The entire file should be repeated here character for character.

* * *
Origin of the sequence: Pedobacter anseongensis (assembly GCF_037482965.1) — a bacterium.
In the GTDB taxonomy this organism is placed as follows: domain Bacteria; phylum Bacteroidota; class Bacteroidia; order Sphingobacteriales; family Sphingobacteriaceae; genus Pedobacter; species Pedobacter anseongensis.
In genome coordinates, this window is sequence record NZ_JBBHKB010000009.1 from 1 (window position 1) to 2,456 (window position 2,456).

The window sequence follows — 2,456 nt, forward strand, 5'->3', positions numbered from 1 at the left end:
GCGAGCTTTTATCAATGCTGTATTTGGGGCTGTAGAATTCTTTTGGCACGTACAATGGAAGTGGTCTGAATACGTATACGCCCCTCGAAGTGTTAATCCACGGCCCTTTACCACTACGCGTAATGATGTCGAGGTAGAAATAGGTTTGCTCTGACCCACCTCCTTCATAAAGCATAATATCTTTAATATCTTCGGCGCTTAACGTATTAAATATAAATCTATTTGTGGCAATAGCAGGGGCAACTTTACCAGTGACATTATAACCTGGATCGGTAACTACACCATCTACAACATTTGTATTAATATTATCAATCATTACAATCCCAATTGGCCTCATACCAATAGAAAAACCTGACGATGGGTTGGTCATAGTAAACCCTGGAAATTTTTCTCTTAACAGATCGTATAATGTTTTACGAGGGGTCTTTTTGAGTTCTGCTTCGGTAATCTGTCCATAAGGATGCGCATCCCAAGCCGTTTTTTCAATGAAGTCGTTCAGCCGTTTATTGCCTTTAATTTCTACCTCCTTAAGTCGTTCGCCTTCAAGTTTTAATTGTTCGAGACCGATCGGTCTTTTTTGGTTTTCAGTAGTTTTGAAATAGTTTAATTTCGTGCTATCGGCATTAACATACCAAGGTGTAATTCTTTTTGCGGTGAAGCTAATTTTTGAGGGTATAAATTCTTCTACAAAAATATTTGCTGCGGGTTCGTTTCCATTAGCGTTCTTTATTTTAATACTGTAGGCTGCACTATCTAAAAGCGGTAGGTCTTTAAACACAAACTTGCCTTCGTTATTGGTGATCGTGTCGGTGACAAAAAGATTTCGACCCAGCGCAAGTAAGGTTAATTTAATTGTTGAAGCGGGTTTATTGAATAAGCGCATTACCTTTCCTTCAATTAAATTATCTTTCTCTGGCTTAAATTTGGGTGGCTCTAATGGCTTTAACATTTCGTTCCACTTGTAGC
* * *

Origin of the sequence: Pedobacter anseongensis (assembly GCF_037482965.1) — a bacterium.
In the GTDB taxonomy this organism is placed as follows: domain Bacteria; phylum Bacteroidota; class Bacteroidia; order Sphingobacteriales; family Sphingobacteriaceae; genus Pedobacter; species Pedobacter anseongensis.
In genome coordinates, this window is sequence record NZ_JBBHKB010000009.1 from 1 (window position 1) to 2,456 (window position 2,456).

The window sequence follows — 2,456 nt, forward strand, 5'->3', positions numbered from 1 at the left end:
GCGAGCTTTTATCAATGCTGTATTTGGGGCTGTAGAATTCTTTTGGCACGTACAATGGAAGTGGTCTGAATACGTATACGCCCCTCGAAGTGTTAATCCACGGCCCTTTACCACTACGCGTAATGATGTCGAGGTAGAAATAGGTTTGCTCTGACCCACCTCCTTCATAAAGCATAATATCTTTAATATCTTCGGCGCTTAACGTATTAAATATAAATCTATTTGTGGCAATAGCAGGGGCAACTTTACCAGTGACATTATAACCTGGATCGGTAACTACACCATCTACAACATTTGTATTAATATTATCAATCATTACAATCCCAATTGGCCTCATACCAATAGAAAAACCTGACGATGGGTTGGTCATAGTAAACCCTGGAAATTTTTCTCTTAACAGATCGTATAATGTTTTACGAGGGGTCTTTTTGAGTTCTGCTTCGGTAATCTGTCCATAAGGATGCGCATCCCAAGCCGTTTTTTCAATGAAGTCGTTCAGCCGTTTATTGCCTTTAATTTCTACCTCCTTAAGTCGTTCGCCTTCAAGTTTTAATTGTTCGAGACCGATCGGTCTTTTTTGGTTTTCAGTAGTTTTGAAATAGTTTAATTTCGTGCTATCGGCATTAACATACCAAGGTGTAATTCTTTTTGCGGTGAAGCTAATTTTTGAGGGTATAAATTCTTCTACAAAAATATTTGCTGCGGGTTCGTTTCCATTAGCGTTCTTTATTTTAATACTGTAGGCTGCACTATCTAAAAGCGGTAGGTCTTTAAACACAAACTTGCCTTCGTTATTGGTGATCGTGTCGGTGACAAAAAGATTTCGACCCAGCGCAAGTAAGGTTAATTTAATTGTTGAAGCGGGTTTATTGAATAAGCGCATTACCTTTCCTTCAATTAAATTATCTTTCTCTGGCTTAAATTTGGGTGGCTCTAATGGCTTTAACATTTCGTTCCACTTGTAGC